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Interpreting SAT Subject Test Scores

By March 14, 2020 March 17th, 2020 No Comments

SAT Subject Test Scores Can Be Difficult to Interpret

Understanding your scores on the SAT Subject Tests can be confusing, especially if you’re just looking at the percentiles. These tests are graded on a scale from 200-800, just like the scale for the Math and Reading & Writing sections on the normal SAT. Additionally, students may feel like they performed poorly because of the percentile they were placed in. We hope this article will assuage your worries and clarify when you should report your SAT Subject Tests scores.

“I’m Used to Being in the Highest Percentile, so Why Am I Lower than Usual?!”

As with all standardized tests you’ve taken so far, your percentile, which ranks you against the students who took the same test on that exact date, is released along with the scaled score. Many students taking these tests are used to being high-scoring students who place in the top percentiles. However, this is precisely the reason you could be placed in a much lower percentile than you’re accustomed to! The students you are competing against are likely to be good test-takers as well. Additionally, only students who enjoy a particular subject will take that Subject Test. On the more competitive Subject Tests such as Math II, Chemistry, and Physics, a score of 750 can place you in only the 70th percentile, while the same score may put you in the 99th percentile on the normal SAT. For that reason, we suggest that you disregard your score percentile from the test day and instead focus on how your scaled score compares to the averages for the universities to which you’re applying. Optimally, your score should fall somewhere above the 50th percentile with respect to the scores of students admitted to that school. If the university to which you are applying has not released data pertaining to the average SAT Subject Test score of their admitted students for your test, you can use the 75th percentile (upper-average) SAT score by section as your baseline. Most schools will report a range of scores as their average where the higher end of that range represents the 75th percentile. You should compare your Math and/or Science Subject Test score to the Math section of the SAT and compare your Literature, History, and/or Language Subject Test score to the Reading & Writing section of the SAT.

Should You Include Your Scores on Your Application?

The answer is, “It depends.” Finding accurate information on what differentiates a good score from an okay score can be difficult, as very few colleges publish data from their students’ SAT Subject Tests results. However, using a mix of information from the College Board and various colleges that do report their data, we can say that you will need a score that ranges from the low to mid-700s to be competitive at the highly selective institutions that require, recommend, or consider the SAT Subject Tests. The answer also depends on the policy of the university receiving your application. Some universities will “Recommend Strongly” or just “Recommend” that you send SAT Subject Test scores. Others, however, will only “Consider” your SAT Subject Test scores if you attach them to your application. In general, you want to submit scores if:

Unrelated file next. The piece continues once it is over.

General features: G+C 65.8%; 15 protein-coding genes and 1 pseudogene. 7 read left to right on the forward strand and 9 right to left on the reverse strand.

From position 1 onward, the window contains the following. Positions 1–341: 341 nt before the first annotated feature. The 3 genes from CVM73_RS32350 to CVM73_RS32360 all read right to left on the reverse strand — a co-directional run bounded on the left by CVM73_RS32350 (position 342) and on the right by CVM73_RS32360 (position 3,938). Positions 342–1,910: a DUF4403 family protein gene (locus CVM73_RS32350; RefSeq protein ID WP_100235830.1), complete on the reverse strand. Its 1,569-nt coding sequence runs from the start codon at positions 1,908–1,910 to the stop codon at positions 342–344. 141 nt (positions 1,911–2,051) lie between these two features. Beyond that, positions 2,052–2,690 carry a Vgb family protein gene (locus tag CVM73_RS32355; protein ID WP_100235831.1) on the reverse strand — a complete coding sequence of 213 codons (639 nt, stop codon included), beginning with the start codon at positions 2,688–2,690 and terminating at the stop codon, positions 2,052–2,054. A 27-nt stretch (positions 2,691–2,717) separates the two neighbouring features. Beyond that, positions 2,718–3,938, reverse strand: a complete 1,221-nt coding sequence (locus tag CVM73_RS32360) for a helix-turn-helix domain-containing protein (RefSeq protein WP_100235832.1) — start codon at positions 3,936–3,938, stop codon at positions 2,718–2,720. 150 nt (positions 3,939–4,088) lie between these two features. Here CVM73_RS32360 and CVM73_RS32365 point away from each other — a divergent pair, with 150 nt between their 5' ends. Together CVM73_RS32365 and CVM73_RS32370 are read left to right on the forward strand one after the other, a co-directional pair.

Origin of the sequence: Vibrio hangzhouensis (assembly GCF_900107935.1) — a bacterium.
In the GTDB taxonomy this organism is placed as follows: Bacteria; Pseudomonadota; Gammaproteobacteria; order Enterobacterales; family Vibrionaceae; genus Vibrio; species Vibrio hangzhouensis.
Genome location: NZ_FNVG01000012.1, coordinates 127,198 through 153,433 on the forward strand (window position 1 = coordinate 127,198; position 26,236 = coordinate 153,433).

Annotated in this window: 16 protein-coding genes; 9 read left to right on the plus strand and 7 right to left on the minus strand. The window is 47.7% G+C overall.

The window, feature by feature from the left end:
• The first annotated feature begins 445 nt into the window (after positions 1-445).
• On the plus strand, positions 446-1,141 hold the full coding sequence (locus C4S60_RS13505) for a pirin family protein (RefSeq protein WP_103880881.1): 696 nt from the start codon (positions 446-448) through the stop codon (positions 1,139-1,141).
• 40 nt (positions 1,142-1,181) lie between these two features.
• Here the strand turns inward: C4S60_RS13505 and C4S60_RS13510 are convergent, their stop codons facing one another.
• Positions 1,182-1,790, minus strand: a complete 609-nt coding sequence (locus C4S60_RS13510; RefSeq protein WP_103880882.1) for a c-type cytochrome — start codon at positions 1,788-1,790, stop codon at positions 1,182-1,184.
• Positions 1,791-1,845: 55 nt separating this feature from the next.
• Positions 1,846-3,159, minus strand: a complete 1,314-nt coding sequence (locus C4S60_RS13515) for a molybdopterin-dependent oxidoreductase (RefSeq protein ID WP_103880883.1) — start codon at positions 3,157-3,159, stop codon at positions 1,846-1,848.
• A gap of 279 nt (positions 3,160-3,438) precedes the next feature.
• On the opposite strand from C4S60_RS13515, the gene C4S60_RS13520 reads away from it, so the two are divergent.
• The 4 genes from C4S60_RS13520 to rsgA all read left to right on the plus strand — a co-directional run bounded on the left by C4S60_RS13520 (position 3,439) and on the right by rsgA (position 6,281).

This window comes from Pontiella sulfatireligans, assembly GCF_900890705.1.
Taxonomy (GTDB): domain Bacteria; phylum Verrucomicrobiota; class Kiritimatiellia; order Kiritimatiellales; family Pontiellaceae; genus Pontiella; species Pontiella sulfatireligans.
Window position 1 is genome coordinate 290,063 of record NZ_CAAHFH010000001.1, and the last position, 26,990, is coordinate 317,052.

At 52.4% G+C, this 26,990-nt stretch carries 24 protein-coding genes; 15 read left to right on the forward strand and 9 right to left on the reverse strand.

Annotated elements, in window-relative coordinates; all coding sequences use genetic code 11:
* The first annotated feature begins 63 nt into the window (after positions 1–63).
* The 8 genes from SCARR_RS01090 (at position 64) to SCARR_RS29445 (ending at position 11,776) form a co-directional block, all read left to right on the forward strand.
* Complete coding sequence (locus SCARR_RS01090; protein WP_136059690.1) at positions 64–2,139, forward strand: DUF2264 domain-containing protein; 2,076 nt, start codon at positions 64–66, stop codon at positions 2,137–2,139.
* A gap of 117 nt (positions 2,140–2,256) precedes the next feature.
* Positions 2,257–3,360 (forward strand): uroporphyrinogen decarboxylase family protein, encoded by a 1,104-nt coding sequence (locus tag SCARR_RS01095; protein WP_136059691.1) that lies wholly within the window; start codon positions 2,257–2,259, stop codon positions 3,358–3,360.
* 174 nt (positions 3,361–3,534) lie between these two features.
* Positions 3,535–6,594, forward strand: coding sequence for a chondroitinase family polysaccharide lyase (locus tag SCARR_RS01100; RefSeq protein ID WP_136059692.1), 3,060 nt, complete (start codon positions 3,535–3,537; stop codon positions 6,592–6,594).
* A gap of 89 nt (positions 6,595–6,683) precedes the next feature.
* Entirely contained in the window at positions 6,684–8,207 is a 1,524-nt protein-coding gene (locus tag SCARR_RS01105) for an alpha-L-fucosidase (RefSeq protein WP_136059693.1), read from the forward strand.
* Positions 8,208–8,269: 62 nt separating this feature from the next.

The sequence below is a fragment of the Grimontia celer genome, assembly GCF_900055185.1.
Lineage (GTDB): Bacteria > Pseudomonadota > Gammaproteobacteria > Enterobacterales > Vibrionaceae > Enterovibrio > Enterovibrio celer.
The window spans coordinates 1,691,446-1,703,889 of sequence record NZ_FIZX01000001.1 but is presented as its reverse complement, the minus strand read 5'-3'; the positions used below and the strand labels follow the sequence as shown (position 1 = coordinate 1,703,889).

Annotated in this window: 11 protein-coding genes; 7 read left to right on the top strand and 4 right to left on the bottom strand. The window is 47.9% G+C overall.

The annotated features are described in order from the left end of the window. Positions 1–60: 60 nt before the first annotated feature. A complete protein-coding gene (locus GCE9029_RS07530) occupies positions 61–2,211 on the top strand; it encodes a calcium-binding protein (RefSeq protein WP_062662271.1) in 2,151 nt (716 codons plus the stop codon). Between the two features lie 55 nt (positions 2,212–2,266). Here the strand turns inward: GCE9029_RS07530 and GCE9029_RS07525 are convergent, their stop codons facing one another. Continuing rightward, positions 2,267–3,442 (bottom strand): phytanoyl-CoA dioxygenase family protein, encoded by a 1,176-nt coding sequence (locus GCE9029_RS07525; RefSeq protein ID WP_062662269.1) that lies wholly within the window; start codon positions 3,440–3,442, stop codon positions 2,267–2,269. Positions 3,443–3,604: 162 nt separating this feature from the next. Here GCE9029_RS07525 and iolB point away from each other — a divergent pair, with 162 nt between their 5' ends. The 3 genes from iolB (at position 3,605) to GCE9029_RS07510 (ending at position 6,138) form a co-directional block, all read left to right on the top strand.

1. Your score exceeds the 50th percentile compared to other SAT Subject Test scores.
  2. Your score exceeds the 75th percentile of the equivalent section on the normal SAT.
  3. Your score falls below the above-listed thresholds by less than 25%, and the university “Recommends Strongly” or “Recommends” submitting scores.

You want to not submit scores if:

  1. Your score falls more than 25% below the score of the above-listed thresholds.
  2. Your score falls less than 25% below the above-listed thresholds, but the university only “Considers” scores.

Let’s create a hypothetical example. Say you scored a 720 on the Chemistry Subject Test. You would apply to:

  1. Any school with an average (50th percentile) Chemistry Subject Test score of 720.
  2. Any school with an upper-average (75th percentile) SAT Math score of 720.
  3. Schools that recommend submitting scores but whose lower-average (25th percentile) Chemistry Subject Test score does not exceed 720.
  4. Schools that recommend submitting scores but whose average SAT Math score does not exceed 720.

You would not apply to:

  1. Schools that recommend submitting scores but whose lower-average Chemistry Subject Test score exceeds 720.
  2. Schools that recommend submitting scores but whose average SAT Math score exceeds 720.
  3. Schools that consider submitted scores but whose average Chemistry Subject Test score exceeds 720.
  4. Schools that consider submitted scores but whose upper-average SAT Math score exceeds 720.

In the end, what this means is that you may submit your scores to one institution but not submit those same scores to a different institution. As of March 4th, 2020, two schools do not allow this and require you to submit all SAT Subject Test scores (Georgetown and Yale) while two other institutions “encourage” you to send all scores (the University of California system and University of Pennsylvania). A successful application is all about putting your best step forward, so don’t soften the impact of your application by calling attention to your weaknesses. Let the other parts of your application shine if you are not a good test-taker. After all, test-taking is just one attribute of a student.